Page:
The abuse of opioids in the United States isn’t just a problem. As the Department of Health and Human Services states on its website, it’s an epidemic. And a new and highly lethal combination of opioids called “gray death” is the latest danger to emerge.
Opioids have been heavily scrutinized in the past several years. Nora D. Volkow, director of the National Institute on Drug Abuse, presented eye-opening statistics for the Senate Caucus on International Narcotics Control in May 2014. A few of the notable points from her testimony:
- “It is estimated that between 26.4 million and 36 million people abuse opioids worldwide, with an estimated 2.1 million people in the United States suffering from substance use disorders related to prescription opioid pain relievers in 2012, and an estimated 467,000 addicted to heroin. The consequences of this abuse have been devastating and are on the rise.”
- “The number of prescriptions for opioids (like hydrocodone and oxycodone products) have escalated from around 76 million in 1991 to nearly 207 million in 2013, with the United States their biggest consumer globally, accounting for almost 100 percent of the world total for hydrocodone (e.g., Vicodin) and 81 percent for oxycodone (e.g., Percocet).”
- “… The estimated number of emergency department visits involving nonmedical use of opioid analgesics increased from 144,600 in 2004 to 305,900 in 2008. … Overdose deaths due to prescription opioid pain relievers have more than tripled in the past 20 years, escalating to 16,651 deaths in the United States in 2010.”
In 2015, opioids killed more than 33,000 people, according to the U.S. Centers for Disease Control and Prevention.
And now comes the new threat. In a CBS News story, Deneen Kilcrease of the Georgia Bureau of Investigation said, “Gray death is one of the scariest combinations that I have ever seen in nearly 20 years of forensic chemistry drug analysis.”
Here’s a closer look.
What gray death looks like: Gray death resembles concrete mix, according to CBS, and can appear as “a hard, chunky material to a fine powder.”
What it contains: Any number of harmful elements, including heroin, and the opioid fentanyl, which is often described as being 50 times more powerful than heroin. CBS reports that carfentanil, which is “sometimes used to tranquilize large animals, including elephants,” can be included, as can U-47700, a synthetic opioid that was in some of the pills found at Prince’s estate after his death in 2016. It’s also known as “Pink” or “U4.” NBC News reports that U-47700 “has been blamed for at least 46 deaths” since 2015 in New York, New Hampshire, Ohio, Texas, Wisconsin and North Carolina.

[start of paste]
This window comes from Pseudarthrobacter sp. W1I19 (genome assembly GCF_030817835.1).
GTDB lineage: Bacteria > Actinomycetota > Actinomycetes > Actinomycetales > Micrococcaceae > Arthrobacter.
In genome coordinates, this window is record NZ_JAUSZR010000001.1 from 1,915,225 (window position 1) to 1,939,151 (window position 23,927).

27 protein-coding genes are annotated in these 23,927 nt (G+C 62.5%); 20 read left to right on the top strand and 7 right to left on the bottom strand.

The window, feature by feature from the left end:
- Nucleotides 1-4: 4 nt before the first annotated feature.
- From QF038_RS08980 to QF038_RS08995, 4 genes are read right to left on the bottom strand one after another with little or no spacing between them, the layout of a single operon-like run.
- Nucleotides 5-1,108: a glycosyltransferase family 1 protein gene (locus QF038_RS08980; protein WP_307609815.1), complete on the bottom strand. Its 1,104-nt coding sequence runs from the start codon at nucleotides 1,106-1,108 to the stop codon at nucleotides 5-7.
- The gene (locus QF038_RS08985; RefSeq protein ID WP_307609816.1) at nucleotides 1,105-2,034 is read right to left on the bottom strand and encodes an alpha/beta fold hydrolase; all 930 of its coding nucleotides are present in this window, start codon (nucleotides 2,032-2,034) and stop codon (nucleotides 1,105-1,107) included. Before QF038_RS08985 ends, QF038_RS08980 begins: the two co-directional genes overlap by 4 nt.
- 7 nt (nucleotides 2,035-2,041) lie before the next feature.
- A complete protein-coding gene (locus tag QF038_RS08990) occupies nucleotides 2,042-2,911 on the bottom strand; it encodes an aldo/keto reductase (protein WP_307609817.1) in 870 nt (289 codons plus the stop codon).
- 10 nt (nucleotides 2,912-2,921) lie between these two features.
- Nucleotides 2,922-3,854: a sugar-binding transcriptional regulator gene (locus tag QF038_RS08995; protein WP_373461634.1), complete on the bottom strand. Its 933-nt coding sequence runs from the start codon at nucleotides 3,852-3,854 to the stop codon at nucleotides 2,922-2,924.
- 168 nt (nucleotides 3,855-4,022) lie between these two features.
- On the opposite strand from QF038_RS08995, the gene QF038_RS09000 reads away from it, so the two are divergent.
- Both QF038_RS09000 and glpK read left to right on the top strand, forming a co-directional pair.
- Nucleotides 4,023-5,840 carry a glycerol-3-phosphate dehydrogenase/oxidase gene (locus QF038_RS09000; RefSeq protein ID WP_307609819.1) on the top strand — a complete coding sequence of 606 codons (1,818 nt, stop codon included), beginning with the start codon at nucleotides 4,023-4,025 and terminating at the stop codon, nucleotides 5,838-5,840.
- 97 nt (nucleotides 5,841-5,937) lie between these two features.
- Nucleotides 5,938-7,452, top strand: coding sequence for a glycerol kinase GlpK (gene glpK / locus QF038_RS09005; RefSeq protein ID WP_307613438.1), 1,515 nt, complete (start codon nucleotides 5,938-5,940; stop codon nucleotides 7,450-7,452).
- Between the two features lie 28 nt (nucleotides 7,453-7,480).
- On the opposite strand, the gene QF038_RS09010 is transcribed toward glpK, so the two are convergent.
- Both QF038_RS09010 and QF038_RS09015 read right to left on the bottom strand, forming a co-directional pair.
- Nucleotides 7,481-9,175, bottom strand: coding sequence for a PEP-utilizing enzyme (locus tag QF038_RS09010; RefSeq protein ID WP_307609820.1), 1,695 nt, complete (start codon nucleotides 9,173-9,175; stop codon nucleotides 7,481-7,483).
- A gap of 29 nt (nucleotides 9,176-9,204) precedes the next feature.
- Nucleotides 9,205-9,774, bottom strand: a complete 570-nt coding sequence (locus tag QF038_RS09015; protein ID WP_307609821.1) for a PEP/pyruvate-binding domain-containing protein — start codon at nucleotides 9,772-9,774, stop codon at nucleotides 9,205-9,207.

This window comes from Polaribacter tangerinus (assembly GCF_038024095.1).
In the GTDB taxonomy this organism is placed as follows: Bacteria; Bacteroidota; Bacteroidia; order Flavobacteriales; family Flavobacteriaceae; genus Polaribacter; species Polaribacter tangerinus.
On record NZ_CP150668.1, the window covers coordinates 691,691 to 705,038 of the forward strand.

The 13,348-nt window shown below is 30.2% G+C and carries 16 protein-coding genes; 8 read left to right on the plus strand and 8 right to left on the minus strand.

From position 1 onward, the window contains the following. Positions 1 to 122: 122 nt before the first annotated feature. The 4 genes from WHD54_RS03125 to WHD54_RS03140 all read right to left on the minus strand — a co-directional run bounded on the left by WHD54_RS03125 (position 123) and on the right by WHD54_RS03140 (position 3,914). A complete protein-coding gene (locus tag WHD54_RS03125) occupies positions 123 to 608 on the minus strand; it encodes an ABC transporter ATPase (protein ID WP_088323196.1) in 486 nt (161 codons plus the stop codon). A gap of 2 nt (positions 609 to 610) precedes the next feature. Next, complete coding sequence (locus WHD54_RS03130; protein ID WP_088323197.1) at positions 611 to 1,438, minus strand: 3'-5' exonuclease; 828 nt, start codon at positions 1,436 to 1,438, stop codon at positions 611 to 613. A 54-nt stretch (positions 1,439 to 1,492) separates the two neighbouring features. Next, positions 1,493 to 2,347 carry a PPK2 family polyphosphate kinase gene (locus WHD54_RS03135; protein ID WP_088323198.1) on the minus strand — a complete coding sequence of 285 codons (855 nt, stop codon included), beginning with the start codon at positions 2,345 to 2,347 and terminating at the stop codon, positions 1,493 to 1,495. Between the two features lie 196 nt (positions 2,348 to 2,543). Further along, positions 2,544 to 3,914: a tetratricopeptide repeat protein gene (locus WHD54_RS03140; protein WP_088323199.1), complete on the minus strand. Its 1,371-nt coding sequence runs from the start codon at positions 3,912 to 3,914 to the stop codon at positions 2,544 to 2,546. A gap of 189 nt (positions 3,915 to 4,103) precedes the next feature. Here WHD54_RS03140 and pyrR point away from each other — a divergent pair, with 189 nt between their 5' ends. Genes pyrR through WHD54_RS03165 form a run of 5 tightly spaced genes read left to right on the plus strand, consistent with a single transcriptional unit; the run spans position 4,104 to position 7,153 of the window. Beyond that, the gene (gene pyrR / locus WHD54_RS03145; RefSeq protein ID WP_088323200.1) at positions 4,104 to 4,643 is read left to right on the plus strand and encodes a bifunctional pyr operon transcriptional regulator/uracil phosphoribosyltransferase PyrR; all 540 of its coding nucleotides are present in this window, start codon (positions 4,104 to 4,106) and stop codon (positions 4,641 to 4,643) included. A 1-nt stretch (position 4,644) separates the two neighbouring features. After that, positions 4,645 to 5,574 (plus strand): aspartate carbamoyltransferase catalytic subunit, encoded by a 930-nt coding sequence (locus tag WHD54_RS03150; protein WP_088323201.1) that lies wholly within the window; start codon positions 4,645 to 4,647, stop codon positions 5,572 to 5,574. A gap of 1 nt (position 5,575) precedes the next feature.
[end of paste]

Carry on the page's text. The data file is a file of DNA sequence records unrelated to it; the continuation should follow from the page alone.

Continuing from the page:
How it’s ingested: Multiple reports say that gray death can be swallowed, snorted, smoked and injected. It is even powerful enough to be harmful by someone simply touching it, and absorbing it through the skin.
Why it’s dangerous: Any of the aforementioned substances are highly dangerous. The combination — and because the specific ingredients are likely not to be known by the user — makes it an even greater risk. Russ Baer of the Drug Enforcement Agency tells NBC News, “No one should underestimate the deadly nature associated with these cocktails. You can buy one of these cocktails for $10 to $20 on the street and lose your life in a few seconds.”
Addicts in pursuit of more potent highs may be more likely to try the drug. CBS News quotes Jim Larkin, a detective in Lorain County, Ohio, who describes heroin addicts ignoring the dangers involved.
“It’s amazing to me that they find out one of their friends died from an overdose from the drug and they immediately try to find out where he got it from because they want to try it too,” he said. “Why anybody — ‘Hey, here’s some gray death,’ but what do you think is going to happen to you? Why do you think it’s called gray death?”
Find this post useful? Share it with your network?Tweet